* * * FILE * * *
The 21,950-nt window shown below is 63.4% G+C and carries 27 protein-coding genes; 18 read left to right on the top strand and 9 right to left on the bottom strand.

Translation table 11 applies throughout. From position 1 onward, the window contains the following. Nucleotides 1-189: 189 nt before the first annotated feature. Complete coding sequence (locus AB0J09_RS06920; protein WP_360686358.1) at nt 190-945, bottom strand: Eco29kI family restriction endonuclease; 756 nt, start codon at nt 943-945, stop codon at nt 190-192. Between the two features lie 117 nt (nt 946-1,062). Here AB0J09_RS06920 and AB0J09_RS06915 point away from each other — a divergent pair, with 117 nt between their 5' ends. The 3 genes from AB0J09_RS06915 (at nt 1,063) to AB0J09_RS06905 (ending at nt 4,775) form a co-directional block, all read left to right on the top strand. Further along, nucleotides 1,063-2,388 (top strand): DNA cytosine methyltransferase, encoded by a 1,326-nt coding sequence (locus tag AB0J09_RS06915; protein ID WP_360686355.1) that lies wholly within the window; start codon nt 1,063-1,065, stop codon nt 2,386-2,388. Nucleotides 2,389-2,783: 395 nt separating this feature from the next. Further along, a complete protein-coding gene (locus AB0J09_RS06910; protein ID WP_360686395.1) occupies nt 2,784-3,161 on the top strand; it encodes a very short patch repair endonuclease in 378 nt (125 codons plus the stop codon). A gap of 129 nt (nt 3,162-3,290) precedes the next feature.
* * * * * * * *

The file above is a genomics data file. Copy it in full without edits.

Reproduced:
The 21,950-nt window shown below is 63.4% G+C and carries 27 protein-coding genes; 18 read left to right on the top strand and 9 right to left on the bottom strand.

Translation table 11 applies throughout. From position 1 onward, the window contains the following. Nucleotides 1-189: 189 nt before the first annotated feature. Complete coding sequence (locus AB0J09_RS06920; protein WP_360686358.1) at nt 190-945, bottom strand: Eco29kI family restriction endonuclease; 756 nt, start codon at nt 943-945, stop codon at nt 190-192. Between the two features lie 117 nt (nt 946-1,062). Here AB0J09_RS06920 and AB0J09_RS06915 point away from each other — a divergent pair, with 117 nt between their 5' ends. The 3 genes from AB0J09_RS06915 (at nt 1,063) to AB0J09_RS06905 (ending at nt 4,775) form a co-directional block, all read left to right on the top strand. Further along, nucleotides 1,063-2,388 (top strand): DNA cytosine methyltransferase, encoded by a 1,326-nt coding sequence (locus tag AB0J09_RS06915; protein ID WP_360686355.1) that lies wholly within the window; start codon nt 1,063-1,065, stop codon nt 2,386-2,388. Nucleotides 2,389-2,783: 395 nt separating this feature from the next. Further along, a complete protein-coding gene (locus AB0J09_RS06910; protein ID WP_360686395.1) occupies nt 2,784-3,161 on the top strand; it encodes a very short patch repair endonuclease in 378 nt (125 codons plus the stop codon). A gap of 129 nt (nt 3,162-3,290) precedes the next feature.